Jordan Reid: Defensive tackle Ruke Orhorhoro to the Falcons at No. 35. With Jer’Zhan Newton still on the board, it made more sense to take him there. Newton possesses more upside as a rusher and is an ideal interior defender who pairs perfectly with Grady Jarrett. Orhorhoro is unquestionably the better run-defender, but Newton’s combination of explosiveness and disruption would’ve made him the better pick.

Schatz: Penix. Look, I understand the importance of the quarterback position, leading to six quarterbacks chosen in this year’s top 12. You can talk me into the idea that Penix is a better prospect than J.J. McCarthy despite McCarthy doing better in my QBASE projections. But if all goes well, Penix is not going to take a snap in the NFL regular season until he’s 26 years old. The Penix pick isn’t that head-scratching; it’s the Penix pick in conjunction with the Cousins contract.

Walder: Defensive tackle Braden Fiske to the Los Angeles Rams at No. 39. This has little to do with the player and more to do with the circumstances of the pick. The Rams paid an obscene price to move up from No. 52, sacrificing a fifth-round pick and future second-rounder in the process — the most expensive Day 2 overpay in at least the past six drafts and a larger investment than their first-round pick (Jared Verse at No. 19), according to our draft pick valuations. And all this for a player who was at the beginning of his selection range, according to the Draft Day Predictor (in other words, this was a borderline reach).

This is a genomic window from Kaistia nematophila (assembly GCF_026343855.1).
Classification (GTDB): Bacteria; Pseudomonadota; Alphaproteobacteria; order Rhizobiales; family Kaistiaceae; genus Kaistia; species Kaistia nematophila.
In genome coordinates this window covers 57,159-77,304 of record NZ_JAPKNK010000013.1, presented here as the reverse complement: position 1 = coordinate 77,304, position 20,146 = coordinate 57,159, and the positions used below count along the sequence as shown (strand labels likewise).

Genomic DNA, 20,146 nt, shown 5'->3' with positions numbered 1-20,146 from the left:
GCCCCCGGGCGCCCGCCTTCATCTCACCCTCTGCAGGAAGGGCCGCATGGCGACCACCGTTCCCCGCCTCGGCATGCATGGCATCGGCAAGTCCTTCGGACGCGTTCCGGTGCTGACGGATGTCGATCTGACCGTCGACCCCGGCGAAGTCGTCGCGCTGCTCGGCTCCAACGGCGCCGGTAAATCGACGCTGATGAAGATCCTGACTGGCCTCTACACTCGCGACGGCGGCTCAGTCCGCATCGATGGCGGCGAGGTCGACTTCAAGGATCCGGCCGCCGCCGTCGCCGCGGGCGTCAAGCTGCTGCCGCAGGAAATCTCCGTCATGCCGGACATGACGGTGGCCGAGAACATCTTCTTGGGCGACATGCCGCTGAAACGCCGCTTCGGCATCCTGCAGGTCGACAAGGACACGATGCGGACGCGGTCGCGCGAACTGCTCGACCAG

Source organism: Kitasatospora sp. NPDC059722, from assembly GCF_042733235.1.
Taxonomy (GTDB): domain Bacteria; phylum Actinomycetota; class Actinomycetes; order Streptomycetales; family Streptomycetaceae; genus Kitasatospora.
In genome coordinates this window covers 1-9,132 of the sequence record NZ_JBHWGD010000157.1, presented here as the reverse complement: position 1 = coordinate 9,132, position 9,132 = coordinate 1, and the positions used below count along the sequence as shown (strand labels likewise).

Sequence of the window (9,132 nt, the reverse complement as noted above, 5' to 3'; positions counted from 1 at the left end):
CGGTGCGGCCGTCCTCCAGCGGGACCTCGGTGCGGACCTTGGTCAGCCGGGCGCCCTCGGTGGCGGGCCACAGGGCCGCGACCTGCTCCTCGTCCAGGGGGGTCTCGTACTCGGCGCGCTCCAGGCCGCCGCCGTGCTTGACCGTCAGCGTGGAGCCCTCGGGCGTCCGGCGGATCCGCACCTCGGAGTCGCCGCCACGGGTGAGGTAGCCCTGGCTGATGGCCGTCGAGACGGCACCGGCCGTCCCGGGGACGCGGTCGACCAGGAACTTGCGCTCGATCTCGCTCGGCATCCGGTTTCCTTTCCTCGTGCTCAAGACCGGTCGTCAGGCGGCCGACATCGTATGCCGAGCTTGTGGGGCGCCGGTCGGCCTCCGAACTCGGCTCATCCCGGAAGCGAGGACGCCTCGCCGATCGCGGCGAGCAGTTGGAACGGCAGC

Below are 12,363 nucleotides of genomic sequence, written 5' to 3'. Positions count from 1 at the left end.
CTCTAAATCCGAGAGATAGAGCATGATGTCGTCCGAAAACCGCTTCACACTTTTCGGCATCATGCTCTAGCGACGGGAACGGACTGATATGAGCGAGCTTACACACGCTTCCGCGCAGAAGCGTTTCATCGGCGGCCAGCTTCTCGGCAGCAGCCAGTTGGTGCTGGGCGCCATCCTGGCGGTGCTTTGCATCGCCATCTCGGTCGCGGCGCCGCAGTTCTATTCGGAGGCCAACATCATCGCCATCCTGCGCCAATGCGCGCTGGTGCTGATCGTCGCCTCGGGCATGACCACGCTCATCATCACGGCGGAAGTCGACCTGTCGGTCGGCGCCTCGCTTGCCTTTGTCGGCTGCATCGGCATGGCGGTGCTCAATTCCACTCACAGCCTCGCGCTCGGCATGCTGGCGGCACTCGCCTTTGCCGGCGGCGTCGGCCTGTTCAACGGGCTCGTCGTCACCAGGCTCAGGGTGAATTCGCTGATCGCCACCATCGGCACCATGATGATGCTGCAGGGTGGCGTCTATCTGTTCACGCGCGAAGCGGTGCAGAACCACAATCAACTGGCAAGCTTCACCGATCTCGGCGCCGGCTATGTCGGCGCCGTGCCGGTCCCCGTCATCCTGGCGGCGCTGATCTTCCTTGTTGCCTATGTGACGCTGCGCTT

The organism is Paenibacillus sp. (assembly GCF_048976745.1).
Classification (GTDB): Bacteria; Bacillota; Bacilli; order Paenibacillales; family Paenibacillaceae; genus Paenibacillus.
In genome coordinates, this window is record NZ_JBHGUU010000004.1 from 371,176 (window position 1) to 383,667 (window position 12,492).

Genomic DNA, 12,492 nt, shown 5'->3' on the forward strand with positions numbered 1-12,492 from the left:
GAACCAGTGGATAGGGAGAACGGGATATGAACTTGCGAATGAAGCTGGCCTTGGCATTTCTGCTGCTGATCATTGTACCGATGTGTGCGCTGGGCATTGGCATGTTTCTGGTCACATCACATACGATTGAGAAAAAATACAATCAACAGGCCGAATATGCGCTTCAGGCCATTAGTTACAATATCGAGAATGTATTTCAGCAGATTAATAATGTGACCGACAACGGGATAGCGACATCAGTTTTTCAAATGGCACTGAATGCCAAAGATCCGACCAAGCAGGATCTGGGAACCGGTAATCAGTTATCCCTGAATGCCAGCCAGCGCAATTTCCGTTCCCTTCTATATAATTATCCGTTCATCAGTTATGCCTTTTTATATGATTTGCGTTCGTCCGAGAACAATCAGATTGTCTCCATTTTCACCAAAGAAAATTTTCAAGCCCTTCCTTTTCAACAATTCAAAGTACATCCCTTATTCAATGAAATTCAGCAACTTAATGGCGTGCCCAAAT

Yates: Penix. I had a top-of-the-second-round grade on Penix, but quarterbacks always fly off the board earlier than the overall ranks indicate. This is about Atlanta investing in a player who will turn 24 on Wednesday at a position in which only one player will play after paying Cousins $100 million guaranteed in March. One of the great advantages of a quarterback on a rookie contract is the modest cost of his contract, which affords you the ability to spend elsewhere across the roster. The Falcons are not realizing that advantage with Cousins under contract and making $90 million over the first two seasons of Penix’s deal.

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U.S. advances at hockey worlds; Canada now 6-0




U.S. advances at hockey worlds; Canada now 6-0

PRAGUE — Dylan Cozens scored two goals and had an assist to rally Canada past Switzerland 3-2 for its sixth win in six games at the ice hockey world championship on Sunday.

Canada leads Group A with 17 points, two more than the Czech Republic in second with Switzerland another point back in third. The three teams had already clinched a spot in the playoff round.

Cozens has scored six goals at the tournament and is tied atop the scoring table with American Brady Tkachuk and Finland’s Oliver Kapanen.

Nick Paul also scored for Canada and goaltender Jordan Binnington made 20 saves including a penalty shot in the second period when the score was 2-2.

Cozens found the roof of the net on a power play 1:42 into the game to give Canada an early lead.

Switzerland answered with two goals.

Kevin Fiala wristed an equalizer past Binnington in the opening frame on a power play.